Until the Eighties, the event was a lowly mango festival, but the favorite tropical fruit no longer has priority status. Most fruits featured at the fiesta aren't indigenous, according to Mary Lamberts, vice president of Southern Florida Tropical Growers, unless you define indigenous as any seed that has washed ashore.
Nicknamed "A Taste of Old Florida," the weekend offers lychee-peeling contests for the kids and lychee wine tasting for the adults (but probably not from the same lychees). Local growers will display their collection of restored tractors -- some worth more than $100,000. Craftspeople will show off their skills, and professionals will give talks about grafting plants and creating butterfly gardens.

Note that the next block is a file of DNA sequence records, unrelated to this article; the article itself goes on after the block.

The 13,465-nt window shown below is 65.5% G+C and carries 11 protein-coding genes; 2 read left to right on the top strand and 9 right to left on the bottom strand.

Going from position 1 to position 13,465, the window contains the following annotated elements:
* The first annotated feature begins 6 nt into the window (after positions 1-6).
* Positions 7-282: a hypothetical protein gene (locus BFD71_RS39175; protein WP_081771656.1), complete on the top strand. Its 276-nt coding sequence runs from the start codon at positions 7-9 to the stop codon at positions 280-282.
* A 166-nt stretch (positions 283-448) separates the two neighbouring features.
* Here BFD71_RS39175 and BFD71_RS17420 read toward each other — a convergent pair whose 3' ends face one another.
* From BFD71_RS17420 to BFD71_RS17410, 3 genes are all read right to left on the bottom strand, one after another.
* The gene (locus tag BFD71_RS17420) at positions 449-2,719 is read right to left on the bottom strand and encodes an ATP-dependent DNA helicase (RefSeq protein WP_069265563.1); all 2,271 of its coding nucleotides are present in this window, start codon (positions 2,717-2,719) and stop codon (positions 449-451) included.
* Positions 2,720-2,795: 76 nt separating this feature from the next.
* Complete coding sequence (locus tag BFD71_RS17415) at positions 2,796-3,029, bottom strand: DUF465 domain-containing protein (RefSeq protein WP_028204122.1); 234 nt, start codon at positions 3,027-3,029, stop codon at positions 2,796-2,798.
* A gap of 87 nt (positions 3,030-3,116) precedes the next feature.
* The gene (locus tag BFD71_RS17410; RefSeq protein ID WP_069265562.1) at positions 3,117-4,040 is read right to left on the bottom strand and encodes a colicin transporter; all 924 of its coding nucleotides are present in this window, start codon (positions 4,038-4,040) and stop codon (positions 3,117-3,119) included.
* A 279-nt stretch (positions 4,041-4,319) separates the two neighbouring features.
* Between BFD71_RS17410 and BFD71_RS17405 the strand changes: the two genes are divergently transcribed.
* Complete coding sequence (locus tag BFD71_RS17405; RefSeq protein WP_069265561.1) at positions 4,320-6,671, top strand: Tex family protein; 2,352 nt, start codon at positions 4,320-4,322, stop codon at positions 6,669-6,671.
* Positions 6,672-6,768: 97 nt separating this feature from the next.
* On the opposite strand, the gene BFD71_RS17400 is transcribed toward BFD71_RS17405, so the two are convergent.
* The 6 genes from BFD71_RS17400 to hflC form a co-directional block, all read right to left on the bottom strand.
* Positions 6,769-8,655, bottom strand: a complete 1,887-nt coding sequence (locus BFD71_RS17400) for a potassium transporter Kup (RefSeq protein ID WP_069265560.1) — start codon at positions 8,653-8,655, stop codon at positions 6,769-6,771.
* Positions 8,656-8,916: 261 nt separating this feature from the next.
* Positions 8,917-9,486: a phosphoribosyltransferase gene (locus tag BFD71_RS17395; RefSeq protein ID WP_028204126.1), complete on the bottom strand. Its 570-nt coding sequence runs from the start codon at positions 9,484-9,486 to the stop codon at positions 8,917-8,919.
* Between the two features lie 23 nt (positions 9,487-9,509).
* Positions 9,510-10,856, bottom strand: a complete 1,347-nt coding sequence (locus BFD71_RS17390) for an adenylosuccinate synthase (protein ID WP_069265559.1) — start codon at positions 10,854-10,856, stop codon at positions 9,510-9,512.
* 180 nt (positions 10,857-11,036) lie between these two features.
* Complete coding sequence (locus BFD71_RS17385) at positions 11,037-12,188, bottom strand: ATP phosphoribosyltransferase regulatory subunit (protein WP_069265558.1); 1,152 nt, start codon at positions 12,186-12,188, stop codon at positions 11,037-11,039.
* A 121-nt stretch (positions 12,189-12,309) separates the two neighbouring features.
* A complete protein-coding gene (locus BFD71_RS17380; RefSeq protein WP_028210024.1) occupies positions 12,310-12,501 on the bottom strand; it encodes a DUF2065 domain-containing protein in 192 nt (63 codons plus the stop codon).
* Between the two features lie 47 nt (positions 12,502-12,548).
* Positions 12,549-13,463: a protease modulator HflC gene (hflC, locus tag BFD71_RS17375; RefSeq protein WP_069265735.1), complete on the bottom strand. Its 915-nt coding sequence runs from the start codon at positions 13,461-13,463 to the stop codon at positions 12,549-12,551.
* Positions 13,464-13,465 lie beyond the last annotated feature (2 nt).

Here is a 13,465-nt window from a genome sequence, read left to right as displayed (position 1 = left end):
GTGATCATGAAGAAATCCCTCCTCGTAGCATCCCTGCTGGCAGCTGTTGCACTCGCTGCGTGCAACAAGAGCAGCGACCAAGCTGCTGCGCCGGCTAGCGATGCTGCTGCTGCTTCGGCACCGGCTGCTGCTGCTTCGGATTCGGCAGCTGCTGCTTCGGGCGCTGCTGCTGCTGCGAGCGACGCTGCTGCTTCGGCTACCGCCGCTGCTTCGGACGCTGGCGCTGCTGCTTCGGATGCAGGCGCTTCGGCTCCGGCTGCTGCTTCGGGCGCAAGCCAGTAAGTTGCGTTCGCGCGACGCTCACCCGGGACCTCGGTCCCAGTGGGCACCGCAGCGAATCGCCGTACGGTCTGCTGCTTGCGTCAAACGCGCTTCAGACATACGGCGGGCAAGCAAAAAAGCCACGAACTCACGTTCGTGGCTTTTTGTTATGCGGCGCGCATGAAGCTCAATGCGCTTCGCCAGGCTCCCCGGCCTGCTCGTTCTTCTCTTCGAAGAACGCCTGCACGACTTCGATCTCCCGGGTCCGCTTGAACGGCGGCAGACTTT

There's also a hay ride for the kids, who must share the ride with a responsible adult. "We don't want anyone jumping off the hay wagon, because it is fairly high," Lamberts explains. The last thing organizers want is the Tropical Ag Fiesta featured on the evening news as the event that went wrong.